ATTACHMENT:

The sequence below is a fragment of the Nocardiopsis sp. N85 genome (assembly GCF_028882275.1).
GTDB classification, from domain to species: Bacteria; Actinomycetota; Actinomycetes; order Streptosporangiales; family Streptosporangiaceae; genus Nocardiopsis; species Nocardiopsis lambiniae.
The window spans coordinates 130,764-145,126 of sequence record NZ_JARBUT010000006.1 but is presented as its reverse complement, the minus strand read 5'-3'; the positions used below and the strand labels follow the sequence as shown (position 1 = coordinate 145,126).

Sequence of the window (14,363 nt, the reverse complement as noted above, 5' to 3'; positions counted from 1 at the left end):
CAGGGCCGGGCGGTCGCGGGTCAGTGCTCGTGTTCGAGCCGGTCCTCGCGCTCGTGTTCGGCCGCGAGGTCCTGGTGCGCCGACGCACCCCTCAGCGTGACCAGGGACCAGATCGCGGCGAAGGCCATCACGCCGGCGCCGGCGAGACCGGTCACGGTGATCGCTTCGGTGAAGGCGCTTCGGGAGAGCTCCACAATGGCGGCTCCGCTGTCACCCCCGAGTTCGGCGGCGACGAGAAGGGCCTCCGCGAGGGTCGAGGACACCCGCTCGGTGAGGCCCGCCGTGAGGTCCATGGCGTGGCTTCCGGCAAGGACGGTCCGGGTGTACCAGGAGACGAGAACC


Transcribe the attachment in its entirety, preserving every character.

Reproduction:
The sequence below is a fragment of the Nocardiopsis sp. N85 genome (assembly GCF_028882275.1).
GTDB classification, from domain to species: Bacteria; Actinomycetota; Actinomycetes; order Streptosporangiales; family Streptosporangiaceae; genus Nocardiopsis; species Nocardiopsis lambiniae.
The window spans coordinates 130,764-145,126 of sequence record NZ_JARBUT010000006.1 but is presented as its reverse complement, the minus strand read 5'-3'; the positions used below and the strand labels follow the sequence as shown (position 1 = coordinate 145,126).

Sequence of the window (14,363 nt, the reverse complement as noted above, 5' to 3'; positions counted from 1 at the left end):
CAGGGCCGGGCGGTCGCGGGTCAGTGCTCGTGTTCGAGCCGGTCCTCGCGCTCGTGTTCGGCCGCGAGGTCCTGGTGCGCCGACGCACCCCTCAGCGTGACCAGGGACCAGATCGCGGCGAAGGCCATCACGCCGGCGCCGGCGAGACCGGTCACGGTGATCGCTTCGGTGAAGGCGCTTCGGGAGAGCTCCACAATGGCGGCTCCGCTGTCACCCCCGAGTTCGGCGGCGACGAGAAGGGCCTCCGCGAGGGTCGAGGACACCCGCTCGGTGAGGCCCGCCGTGAGGTCCATGGCGTGGCTTCCGGCAAGGACGGTCCGGGTGTACCAGGAGACGAGAACC